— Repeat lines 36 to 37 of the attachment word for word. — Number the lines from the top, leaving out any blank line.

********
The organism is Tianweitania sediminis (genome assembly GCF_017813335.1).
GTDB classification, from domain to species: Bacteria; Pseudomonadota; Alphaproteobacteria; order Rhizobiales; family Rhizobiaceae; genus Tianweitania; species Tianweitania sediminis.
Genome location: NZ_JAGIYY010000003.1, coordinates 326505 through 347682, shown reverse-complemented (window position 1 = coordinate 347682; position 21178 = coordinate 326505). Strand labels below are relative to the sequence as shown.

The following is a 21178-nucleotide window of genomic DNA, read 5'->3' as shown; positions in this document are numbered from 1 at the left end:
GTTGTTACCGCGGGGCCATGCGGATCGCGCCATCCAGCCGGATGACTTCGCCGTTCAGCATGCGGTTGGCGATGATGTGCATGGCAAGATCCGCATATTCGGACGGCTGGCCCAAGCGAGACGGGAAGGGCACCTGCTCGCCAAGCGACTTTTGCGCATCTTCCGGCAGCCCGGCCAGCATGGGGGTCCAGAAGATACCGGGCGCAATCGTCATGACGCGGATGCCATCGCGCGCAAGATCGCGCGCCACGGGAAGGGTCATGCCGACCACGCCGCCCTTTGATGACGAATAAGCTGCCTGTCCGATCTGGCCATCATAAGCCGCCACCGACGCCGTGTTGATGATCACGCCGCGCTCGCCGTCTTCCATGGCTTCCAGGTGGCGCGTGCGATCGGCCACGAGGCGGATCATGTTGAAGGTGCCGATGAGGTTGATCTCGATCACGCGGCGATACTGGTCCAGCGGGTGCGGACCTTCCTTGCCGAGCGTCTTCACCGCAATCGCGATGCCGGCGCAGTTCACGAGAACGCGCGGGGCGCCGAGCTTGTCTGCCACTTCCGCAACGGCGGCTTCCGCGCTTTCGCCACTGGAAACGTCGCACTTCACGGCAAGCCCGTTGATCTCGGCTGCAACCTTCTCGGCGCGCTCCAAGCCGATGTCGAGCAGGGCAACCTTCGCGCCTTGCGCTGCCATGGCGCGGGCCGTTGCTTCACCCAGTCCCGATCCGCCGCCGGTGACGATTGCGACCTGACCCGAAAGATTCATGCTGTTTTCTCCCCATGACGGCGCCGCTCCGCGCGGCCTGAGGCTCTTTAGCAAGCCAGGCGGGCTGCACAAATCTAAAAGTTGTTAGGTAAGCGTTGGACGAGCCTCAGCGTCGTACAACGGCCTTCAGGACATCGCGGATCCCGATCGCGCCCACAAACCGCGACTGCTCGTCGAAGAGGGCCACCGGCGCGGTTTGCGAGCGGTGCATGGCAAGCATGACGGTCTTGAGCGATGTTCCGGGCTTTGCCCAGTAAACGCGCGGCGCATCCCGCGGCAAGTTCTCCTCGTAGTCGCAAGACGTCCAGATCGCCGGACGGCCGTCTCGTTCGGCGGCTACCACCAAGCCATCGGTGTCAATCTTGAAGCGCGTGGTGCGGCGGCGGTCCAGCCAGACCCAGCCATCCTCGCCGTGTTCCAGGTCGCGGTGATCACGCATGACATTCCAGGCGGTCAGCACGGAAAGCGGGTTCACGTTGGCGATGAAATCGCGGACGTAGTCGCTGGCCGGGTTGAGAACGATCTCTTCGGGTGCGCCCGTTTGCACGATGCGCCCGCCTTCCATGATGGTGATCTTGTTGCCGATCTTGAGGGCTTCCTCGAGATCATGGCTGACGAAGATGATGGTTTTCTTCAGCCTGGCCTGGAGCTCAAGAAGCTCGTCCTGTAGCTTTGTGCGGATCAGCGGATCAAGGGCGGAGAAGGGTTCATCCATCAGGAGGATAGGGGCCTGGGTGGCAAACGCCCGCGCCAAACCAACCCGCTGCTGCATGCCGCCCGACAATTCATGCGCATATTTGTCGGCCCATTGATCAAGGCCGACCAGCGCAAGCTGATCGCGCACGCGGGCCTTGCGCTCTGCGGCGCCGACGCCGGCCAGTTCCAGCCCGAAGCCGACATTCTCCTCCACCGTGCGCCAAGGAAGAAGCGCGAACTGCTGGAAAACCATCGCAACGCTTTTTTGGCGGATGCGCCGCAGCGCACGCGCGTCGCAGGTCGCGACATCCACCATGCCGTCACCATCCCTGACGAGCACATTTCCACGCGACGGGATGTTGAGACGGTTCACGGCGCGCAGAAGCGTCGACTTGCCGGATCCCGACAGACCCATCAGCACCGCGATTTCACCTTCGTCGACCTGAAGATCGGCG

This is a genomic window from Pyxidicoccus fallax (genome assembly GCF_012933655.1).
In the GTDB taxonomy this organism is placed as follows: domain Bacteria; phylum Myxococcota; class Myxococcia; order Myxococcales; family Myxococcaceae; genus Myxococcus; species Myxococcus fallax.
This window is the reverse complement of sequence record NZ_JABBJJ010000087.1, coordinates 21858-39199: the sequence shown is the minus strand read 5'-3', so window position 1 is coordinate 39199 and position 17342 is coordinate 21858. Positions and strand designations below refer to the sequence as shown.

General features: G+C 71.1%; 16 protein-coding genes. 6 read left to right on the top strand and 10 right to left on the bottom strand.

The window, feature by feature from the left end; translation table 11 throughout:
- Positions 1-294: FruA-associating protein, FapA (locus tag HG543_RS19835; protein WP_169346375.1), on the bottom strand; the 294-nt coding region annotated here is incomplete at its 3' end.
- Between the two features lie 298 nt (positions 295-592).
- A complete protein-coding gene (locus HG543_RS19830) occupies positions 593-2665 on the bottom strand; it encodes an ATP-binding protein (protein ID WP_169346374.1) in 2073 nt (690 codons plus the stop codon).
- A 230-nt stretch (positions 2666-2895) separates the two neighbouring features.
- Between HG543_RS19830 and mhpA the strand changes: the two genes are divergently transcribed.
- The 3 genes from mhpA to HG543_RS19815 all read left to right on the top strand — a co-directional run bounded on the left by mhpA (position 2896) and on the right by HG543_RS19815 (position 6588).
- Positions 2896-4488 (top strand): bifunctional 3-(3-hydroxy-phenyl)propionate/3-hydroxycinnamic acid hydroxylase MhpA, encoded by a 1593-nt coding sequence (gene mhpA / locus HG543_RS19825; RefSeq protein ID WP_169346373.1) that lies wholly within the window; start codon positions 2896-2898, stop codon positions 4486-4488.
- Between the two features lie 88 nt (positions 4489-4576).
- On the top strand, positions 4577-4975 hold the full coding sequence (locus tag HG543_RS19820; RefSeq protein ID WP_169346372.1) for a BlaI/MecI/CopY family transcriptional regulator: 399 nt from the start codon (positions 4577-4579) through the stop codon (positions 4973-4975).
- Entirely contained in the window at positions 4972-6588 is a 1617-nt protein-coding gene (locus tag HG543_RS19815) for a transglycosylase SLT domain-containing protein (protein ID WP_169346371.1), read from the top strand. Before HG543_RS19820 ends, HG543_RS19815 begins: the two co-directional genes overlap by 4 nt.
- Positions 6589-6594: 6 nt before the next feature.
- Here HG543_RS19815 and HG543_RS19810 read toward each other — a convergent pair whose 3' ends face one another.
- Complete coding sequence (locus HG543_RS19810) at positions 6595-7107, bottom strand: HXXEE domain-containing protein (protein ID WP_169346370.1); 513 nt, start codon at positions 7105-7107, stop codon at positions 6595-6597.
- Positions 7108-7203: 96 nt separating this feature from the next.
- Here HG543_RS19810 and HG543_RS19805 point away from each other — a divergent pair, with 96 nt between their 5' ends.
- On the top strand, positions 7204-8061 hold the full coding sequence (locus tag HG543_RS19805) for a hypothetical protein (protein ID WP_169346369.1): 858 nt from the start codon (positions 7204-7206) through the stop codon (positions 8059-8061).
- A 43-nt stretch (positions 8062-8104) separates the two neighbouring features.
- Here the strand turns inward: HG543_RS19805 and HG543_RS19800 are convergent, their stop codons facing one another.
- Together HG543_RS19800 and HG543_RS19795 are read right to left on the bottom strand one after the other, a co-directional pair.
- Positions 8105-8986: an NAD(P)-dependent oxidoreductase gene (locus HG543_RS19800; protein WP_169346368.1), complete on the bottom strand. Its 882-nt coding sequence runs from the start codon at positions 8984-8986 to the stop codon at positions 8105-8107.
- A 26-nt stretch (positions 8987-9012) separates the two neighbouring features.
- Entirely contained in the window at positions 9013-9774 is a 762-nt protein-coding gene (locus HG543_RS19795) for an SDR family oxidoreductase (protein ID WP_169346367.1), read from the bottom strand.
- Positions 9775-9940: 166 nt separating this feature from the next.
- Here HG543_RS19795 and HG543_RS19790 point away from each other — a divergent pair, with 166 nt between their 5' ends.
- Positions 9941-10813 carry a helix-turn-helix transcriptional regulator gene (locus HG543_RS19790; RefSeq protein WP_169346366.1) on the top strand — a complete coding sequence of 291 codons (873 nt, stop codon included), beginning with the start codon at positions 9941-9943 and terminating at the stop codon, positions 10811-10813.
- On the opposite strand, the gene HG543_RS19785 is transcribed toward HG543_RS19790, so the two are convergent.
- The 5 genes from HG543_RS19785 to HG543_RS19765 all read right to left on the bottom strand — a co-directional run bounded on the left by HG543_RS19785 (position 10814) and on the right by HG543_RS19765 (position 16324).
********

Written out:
- On the opposite strand, the gene HG543_RS19785 is transcribed toward HG543_RS19790, so the two are convergent.
- The 5 genes from HG543_RS19785 to HG543_RS19765 all read right to left on the bottom strand — a co-directional run bounded on the left by HG543_RS19785 (position 10814) and on the right by HG543_RS19765 (position 16324).